4. NLB Horton says:

    Wonderful perspective, Cynthia, and so appreciated. As a SPed author I’ve worn many hats: writer, editor, analyst, marketer, publisher. It’s good to see the multi-faceted “wardrobe” from an agent’s point of view. I look forward to your weekly blogs.

  5. Carol Ashby says:

    Cynthia, I LOVE the analogy to 4D sonograms since the time dimension is so important in publishing. Many of us are eagerly looking forward to what you’ll post here. I certainly am!

  6. I’d really love to sit in on a few pub board meetings, and see and hear them pitch what they’ve brought to the table.

  7. I’ve often wondered what thenlife of an agent was like and imagined it was somewhat like a midwife – crazy schedule, hard work, lots of minutiae and monotony and a few moments of sheer terror and then exhilaration. So I love your sonogram analogy!

    Thank you for this behind the scenes look!

  8. I love the thought of Christian agents as missionaries. Beautiful. Recently, a contact who represents my book’s location began going through my work and helping me to get it as close to reality as possible. That’s a good feeling. It’s a few small changes, but I want to represent all well … for the location, for me, for a possible agent, for all involved. And I’m thankful for the reminder to see through another’s perspective.

  9. Cynthia, the 4D analogy is perfect. From my side of the desk, I only know what I know. Which is definitely black and white compared to the layers of detail you’ve discovered on the agenting side of the desk. 🙂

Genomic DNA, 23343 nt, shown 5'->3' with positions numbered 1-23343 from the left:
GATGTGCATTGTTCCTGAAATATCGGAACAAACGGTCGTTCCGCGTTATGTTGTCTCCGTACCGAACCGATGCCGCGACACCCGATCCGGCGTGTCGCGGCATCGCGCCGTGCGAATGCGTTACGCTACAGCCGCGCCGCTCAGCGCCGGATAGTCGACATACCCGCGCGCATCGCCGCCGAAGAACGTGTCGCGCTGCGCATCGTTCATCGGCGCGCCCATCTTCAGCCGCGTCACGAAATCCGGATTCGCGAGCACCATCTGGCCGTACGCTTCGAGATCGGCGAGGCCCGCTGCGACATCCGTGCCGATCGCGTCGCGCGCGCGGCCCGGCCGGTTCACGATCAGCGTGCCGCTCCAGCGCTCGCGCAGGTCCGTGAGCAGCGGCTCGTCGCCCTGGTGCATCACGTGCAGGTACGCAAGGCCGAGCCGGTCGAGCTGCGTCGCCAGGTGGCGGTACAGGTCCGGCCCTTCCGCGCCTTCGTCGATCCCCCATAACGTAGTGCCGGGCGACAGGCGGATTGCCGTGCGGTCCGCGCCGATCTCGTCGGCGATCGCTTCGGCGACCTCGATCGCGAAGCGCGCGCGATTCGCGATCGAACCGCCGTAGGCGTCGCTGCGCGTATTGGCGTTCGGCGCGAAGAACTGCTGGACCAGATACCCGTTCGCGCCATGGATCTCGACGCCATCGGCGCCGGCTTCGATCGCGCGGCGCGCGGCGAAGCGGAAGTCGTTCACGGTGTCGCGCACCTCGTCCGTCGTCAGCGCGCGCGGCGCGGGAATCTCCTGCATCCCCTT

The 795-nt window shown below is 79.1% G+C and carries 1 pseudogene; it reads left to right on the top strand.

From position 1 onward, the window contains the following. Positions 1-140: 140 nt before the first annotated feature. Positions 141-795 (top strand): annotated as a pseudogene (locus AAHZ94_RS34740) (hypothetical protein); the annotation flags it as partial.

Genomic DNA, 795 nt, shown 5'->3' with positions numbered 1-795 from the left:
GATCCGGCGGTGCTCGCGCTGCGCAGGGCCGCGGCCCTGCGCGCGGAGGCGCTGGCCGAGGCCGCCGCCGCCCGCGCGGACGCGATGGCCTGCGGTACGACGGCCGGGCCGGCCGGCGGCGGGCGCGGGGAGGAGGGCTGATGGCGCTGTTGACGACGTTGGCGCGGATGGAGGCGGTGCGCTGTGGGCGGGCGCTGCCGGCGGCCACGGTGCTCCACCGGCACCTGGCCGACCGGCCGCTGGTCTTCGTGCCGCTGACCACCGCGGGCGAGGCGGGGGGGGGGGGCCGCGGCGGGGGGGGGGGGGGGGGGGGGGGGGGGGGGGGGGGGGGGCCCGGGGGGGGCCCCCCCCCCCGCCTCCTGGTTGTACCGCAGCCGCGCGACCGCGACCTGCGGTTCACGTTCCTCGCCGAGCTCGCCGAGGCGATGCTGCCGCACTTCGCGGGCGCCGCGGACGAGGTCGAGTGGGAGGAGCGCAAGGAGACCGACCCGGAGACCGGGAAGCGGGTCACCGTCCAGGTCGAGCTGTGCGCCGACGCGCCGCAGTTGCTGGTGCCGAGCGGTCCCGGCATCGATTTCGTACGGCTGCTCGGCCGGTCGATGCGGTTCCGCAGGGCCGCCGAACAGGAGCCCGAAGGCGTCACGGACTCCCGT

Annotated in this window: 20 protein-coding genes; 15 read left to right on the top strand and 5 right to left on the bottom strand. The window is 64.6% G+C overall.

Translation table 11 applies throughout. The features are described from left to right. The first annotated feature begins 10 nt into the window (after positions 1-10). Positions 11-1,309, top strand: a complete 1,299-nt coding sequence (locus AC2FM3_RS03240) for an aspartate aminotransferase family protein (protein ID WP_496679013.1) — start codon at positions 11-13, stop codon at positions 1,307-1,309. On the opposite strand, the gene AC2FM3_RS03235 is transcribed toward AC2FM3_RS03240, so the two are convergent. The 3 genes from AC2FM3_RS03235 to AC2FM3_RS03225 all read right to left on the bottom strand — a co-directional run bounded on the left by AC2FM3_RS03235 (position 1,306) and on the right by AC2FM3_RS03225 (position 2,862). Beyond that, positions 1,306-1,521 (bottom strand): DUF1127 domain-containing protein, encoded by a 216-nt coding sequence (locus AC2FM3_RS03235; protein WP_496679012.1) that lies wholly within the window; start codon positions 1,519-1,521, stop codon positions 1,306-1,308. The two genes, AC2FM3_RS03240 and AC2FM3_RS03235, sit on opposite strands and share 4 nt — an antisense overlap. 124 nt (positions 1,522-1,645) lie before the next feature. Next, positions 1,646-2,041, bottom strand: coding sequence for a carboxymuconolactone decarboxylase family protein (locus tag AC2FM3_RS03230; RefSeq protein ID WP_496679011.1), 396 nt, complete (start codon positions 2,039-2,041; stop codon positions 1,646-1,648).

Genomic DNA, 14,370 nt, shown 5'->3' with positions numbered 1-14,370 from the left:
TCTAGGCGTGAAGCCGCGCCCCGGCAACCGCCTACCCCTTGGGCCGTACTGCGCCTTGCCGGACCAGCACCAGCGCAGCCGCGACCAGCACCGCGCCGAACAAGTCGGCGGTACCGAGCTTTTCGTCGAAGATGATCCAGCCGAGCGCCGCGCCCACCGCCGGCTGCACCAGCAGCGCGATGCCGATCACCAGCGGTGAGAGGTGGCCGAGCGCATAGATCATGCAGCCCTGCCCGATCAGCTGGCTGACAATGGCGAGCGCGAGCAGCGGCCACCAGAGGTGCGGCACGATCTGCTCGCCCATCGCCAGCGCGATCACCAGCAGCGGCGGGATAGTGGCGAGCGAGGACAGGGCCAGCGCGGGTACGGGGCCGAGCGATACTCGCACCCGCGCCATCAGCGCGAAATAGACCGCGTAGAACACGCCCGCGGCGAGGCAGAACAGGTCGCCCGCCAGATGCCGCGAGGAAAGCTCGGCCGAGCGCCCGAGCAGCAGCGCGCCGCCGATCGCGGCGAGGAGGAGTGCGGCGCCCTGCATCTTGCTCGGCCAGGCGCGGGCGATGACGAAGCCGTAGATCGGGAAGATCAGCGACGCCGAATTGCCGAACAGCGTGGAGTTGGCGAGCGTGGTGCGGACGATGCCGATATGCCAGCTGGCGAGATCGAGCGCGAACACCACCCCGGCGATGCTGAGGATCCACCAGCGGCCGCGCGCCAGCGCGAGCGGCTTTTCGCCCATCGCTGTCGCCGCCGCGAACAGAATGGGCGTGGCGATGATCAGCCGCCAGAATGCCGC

*I loved the perspective you share about agents raising their own support, so to speak. Believing in a project enough to risk time and income on it, to pitch it and pray and do what they can to help it find a home. You’ve given me a lot to think about and to sift the good and hard information I hear from others on my side of the desk. 🙂

  10. Carol Ashby says:

    Off topic: Andrew is having a truly horrible day and would appreciate prayers.

  11. Deb Gruelle says:

    Great post, Cynthia! I’ve always thought agents were heros, but now I’ll see them as missionaries too. Praying for the right connections and open doors for all in publishing.

  12. Welcome, my friend. This is a brilliant post with much to consider. Well done!

  13. So wonderful to see you here. My heart is overflowing for you, for Books & Such, and for the authors you are/will be representing. Your post has challenged me to dig deeper, watch closer, and consider more than I have before. As things are changing within my own career, this is a perfect time to start looking at the 4D images much closer. Blessings on you, Cynthia.

  14. Wow, what a wonderful perspective, Cynthia. I’ve long been impressed and amazed by all our agents do, but you bring so much of an even fuller picture! Humbling and inspiring. So glad you are on the team, and thank you for sharing this “inside scoop” with us!